Patrick Honohan: Echoes of crash present and we should heed them
Government is conscious of fiscal risks but budgetary planning must take more account of them
So far Government measures to improve housing supply have produced more noise than results. Photograph: Getty Images
Ten years after the high drama of the bank guarantee, it is instructive to reflect on some parallels with today in Ireland. To be sure, much has changed. The Irish banking system is smaller, less ready to make poorly judged and insufficiently secured loans, and subject to more onerous capital requirements and other regulations.
Having been obliged by the Central Bank to pay almost a billion euro in redress to customers whose interests they had not protected, it is to be hoped that a chastened bank management will act with less of a sense of corporate entitlement than was the case in past decades. Whatever one thinks about the banks’ role and standing in Irish society, comparable threats to the nation’s economic security are unlikely to come from that quarter in the foreseeable future.
So history is not repeating itself. But there are echoes. In particular, the two dominant features of the pre-crisis macroeconomy have re-emerged in new forms. Once again we see reliance of the public finances on precarious sources of revenue; and we have again a distorted and dysfunctional housing sector. Although the two are less obviously linked now than they were leading up to the crisis, there is a link to be made.
Both then and now, the volatility of Ireland’s tax revenue reflects the deep globalisation of our economy. Without financing from the global financial system, the pre-crisis property price and construction boom could never have scaled the precarious heights it reached. The tax revenue spilling out of this property boom lulled the government of the time into lowering income tax rates and relaxing budgetary controls.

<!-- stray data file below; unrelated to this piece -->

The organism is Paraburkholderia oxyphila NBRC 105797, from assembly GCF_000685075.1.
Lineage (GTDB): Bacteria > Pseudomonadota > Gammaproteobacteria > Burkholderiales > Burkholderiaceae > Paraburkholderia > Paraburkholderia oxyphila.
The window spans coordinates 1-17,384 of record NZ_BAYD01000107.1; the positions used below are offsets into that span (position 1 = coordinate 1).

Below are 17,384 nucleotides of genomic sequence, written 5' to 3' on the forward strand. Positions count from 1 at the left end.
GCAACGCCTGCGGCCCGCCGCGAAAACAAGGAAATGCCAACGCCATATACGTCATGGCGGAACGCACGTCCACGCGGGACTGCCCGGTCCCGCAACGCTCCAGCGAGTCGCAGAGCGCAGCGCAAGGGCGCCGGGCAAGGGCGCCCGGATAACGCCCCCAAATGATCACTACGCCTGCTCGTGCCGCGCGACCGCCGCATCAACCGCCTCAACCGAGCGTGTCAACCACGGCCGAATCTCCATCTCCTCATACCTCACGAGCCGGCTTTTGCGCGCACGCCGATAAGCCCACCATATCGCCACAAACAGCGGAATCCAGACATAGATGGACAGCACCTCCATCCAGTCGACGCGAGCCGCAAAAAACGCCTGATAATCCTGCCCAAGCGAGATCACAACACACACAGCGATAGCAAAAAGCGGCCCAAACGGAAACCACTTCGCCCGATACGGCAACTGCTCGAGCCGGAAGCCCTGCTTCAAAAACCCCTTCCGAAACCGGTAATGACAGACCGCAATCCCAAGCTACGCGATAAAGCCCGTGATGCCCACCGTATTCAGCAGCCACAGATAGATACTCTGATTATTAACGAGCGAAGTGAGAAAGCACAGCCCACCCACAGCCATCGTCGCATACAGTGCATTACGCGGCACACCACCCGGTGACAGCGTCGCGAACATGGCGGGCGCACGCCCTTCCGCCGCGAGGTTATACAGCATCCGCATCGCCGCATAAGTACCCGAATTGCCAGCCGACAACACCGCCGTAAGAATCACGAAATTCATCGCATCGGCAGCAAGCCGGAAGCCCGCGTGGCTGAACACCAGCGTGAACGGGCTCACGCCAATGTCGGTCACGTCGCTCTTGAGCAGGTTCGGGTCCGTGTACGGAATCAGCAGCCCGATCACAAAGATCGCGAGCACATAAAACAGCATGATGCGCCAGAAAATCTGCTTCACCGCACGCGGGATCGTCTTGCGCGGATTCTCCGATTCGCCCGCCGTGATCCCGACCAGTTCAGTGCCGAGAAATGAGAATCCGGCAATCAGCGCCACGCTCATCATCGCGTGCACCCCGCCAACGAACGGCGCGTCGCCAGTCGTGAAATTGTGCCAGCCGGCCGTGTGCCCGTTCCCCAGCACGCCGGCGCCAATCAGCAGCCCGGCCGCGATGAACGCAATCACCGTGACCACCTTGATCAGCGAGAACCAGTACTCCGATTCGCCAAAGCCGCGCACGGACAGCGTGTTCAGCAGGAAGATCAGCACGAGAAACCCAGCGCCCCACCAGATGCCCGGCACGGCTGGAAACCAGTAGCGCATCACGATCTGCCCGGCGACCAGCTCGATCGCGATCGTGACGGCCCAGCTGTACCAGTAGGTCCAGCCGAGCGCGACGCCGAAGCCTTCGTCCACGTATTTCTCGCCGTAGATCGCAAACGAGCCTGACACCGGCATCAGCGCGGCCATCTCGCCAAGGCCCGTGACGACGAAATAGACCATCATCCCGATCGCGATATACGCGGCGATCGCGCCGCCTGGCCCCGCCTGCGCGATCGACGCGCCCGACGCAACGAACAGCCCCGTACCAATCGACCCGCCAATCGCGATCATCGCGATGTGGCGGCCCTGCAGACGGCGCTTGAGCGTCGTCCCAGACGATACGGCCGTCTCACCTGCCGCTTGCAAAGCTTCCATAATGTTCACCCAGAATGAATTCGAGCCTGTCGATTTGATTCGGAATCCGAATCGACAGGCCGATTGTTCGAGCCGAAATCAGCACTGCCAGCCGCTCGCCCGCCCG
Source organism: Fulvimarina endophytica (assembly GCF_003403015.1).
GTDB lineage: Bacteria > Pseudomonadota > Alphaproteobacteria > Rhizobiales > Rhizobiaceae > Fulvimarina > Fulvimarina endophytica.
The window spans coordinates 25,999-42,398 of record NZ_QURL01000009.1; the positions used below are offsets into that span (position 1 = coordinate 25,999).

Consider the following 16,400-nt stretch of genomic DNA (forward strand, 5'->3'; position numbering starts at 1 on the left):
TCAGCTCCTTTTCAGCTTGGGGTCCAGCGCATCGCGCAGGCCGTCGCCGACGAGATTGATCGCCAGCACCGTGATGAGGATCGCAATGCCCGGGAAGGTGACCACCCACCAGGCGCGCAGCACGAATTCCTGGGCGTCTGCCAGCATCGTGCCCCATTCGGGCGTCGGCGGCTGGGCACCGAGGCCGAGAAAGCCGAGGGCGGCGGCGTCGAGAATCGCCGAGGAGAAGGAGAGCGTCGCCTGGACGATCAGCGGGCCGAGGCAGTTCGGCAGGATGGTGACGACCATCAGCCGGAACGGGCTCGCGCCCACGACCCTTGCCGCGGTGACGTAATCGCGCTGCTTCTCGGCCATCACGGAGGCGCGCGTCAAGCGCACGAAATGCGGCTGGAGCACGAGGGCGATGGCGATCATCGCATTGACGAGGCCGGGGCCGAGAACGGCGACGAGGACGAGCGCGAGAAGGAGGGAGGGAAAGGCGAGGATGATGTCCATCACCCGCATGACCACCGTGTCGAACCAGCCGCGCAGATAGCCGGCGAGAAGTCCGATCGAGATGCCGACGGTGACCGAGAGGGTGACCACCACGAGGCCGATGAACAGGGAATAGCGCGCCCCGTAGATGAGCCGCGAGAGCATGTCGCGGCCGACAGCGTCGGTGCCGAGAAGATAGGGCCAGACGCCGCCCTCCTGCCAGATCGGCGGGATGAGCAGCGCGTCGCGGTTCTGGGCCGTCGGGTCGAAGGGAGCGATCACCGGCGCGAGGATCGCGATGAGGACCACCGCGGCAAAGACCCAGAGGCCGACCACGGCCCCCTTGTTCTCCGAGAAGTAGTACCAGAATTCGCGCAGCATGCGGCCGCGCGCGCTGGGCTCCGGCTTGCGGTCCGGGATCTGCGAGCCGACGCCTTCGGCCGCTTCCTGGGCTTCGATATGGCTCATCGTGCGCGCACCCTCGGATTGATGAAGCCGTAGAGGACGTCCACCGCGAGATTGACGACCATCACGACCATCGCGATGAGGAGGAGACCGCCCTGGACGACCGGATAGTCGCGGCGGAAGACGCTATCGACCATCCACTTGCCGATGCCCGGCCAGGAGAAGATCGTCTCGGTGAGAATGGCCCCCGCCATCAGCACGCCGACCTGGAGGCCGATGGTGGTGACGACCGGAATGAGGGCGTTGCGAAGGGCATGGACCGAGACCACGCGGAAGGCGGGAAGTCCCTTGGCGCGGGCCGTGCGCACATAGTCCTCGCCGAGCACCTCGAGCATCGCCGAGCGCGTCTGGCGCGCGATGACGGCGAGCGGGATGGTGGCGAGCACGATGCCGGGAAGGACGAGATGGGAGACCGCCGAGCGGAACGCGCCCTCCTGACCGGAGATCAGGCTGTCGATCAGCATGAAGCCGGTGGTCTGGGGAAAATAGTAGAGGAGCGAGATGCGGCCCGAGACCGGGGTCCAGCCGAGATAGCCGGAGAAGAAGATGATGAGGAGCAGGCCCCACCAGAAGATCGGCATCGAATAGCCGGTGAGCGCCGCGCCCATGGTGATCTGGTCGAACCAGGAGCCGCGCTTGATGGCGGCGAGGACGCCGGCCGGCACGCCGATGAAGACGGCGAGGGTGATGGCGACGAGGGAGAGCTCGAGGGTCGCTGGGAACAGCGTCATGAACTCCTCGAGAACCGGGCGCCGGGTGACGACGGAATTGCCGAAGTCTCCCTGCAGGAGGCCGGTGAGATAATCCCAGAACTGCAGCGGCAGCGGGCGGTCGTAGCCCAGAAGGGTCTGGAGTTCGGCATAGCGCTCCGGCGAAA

Forecasts that revenue growth would continue were used to justify what would prove to be an unaffordable easing of fiscal discipline. It was the need to row back on this mistaken extravagance – much more than the cost of the subsequent bailout of bank creditors – that resulted in so much painful fiscal austerity. Budgetary planning should have focussed much more on the danger that boom-time revenue sources might dry up.
With the massive increases in corporation tax receipts from a small number of multinational firms, especially since 2014, a new source of revenue risk has emerged post-crisis.
The low rate of Irish corporation tax is a long-standing feature of Irish industrial development policy, but the last few years have pitched Irish tax policy into controversial territory. Government should never have allowed the loopholes that enabled some firms to pay almost no tax on large parts of their global profits. Even if defensible in strictly legalistic terms, it was inevitable that such tax avoidance would be seen as ethically questionable and reputationally damaging.
Although Ireland does not qualify as a tax haven under the definitions agreed by international organisations such as the OECD, the scale of profits booked to Irish subsidiaries of multinational firms means that Ireland is prominent in all international discussions of this phenomenon.
Paradoxically, the financial engineering being used by large firms to try to dodge the intergovernmental drive to reduce tax avoidance has shifted even more of their global profits to Ireland.